Trump Executive Actions Violate the Constitution and Offer Little Relief

Statement of Karen Hobert Flynn, President of Common Cause

Americans expect and deserve more from their President in the midst of a pandemic and an economic crisis than a photo op and phony posturing at a golf club. Unwilling and unable to negotiate with Congress to deliver a relief package to a nation reeling from COVID-19, President Trump resorted to unconstitutional half measures that will do little to address the serious issues facing the nation.

The power of the purse is granted to Congress in the Constitution whether President Trump likes it or not. Sadly these latest blundering actions are completely in keeping with the failed White House response to the COVID-19 pandemic that has left more than 160,000 Americans dead and the economy a shambles. Common Cause detailed many of these failings in a report published last week, Intentional Disregard: Trump’s Authoritarianism During the COVID-19 Pandemic. Throughout the crisis the President and his administration have ignored the advice of public health officials and done little beyond offering excuses and attempting to shift the blame away from themselves.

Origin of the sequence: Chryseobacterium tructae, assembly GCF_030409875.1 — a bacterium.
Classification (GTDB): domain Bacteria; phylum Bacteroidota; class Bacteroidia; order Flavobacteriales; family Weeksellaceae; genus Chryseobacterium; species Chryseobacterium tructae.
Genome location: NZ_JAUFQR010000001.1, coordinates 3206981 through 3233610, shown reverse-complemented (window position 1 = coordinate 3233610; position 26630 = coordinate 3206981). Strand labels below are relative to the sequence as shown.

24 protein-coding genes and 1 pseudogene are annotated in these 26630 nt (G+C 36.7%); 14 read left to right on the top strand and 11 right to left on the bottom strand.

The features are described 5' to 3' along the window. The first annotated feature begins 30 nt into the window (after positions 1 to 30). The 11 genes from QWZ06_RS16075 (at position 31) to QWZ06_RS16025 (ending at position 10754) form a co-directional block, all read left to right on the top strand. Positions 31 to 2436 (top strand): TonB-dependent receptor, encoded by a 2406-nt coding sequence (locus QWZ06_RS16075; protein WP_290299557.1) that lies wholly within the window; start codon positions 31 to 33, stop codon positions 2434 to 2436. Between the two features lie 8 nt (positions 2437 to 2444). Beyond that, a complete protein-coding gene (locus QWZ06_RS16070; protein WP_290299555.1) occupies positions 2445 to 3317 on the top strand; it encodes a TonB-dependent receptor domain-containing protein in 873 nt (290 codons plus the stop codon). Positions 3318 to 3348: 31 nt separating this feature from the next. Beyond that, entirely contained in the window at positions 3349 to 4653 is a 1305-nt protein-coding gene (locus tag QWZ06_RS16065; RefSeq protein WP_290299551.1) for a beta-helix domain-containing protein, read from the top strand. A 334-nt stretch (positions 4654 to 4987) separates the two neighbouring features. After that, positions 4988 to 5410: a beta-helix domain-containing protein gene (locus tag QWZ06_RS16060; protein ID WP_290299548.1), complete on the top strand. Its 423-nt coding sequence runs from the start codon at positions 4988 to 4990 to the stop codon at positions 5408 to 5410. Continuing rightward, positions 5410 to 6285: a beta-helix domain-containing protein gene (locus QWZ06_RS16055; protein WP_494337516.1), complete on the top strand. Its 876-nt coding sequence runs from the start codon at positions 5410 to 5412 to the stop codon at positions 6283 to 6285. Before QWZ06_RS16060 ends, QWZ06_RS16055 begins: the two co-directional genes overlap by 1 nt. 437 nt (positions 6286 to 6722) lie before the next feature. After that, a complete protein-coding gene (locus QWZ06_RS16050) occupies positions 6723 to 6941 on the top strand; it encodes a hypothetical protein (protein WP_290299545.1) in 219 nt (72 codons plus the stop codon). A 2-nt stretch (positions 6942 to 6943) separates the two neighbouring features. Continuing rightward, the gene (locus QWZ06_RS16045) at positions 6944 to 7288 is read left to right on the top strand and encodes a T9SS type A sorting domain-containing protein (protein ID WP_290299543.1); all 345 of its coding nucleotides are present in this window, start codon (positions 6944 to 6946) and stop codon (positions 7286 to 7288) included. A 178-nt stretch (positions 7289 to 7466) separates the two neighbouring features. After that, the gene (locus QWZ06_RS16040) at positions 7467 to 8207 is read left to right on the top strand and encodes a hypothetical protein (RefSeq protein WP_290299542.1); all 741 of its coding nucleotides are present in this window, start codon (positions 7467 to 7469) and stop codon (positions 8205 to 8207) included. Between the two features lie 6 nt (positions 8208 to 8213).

The House passed its latest comprehensive and bipartisan COVID-19 relief package, the Heroes Act, in May. But Mitch McConnell’s Senate dragged its feet until the end of July when it finally introduced a bill woefully insufficient to address the crisis at hand and more focused on the wish list of big corporate donors than the needs of suffering citizens.

It is past time for the Senate and the White House to begin seriously negotiating to pass legislation in keeping with the Heroes Act. That bill includes provisions to strengthen our democracy by extending the Census reporting deadlines and providing funding for our elections, the U.S. Postal Service, broadband access, and local journalism. The Heroes Act provides additional funds for unemployment assistance and Homeowner and Tenant-Based Rental Assistance to Americans facing hardships in the pandemic-crippled economy – including those who recently lost supplemental unemployment assistance and are faced with eviction after Senate and dawdling allowed the CARES Act eviction moratorium to expire.

Americans need relief, not unconstitutional half-measures and posturing. As the November election approaches, voters are watching and they are waiting.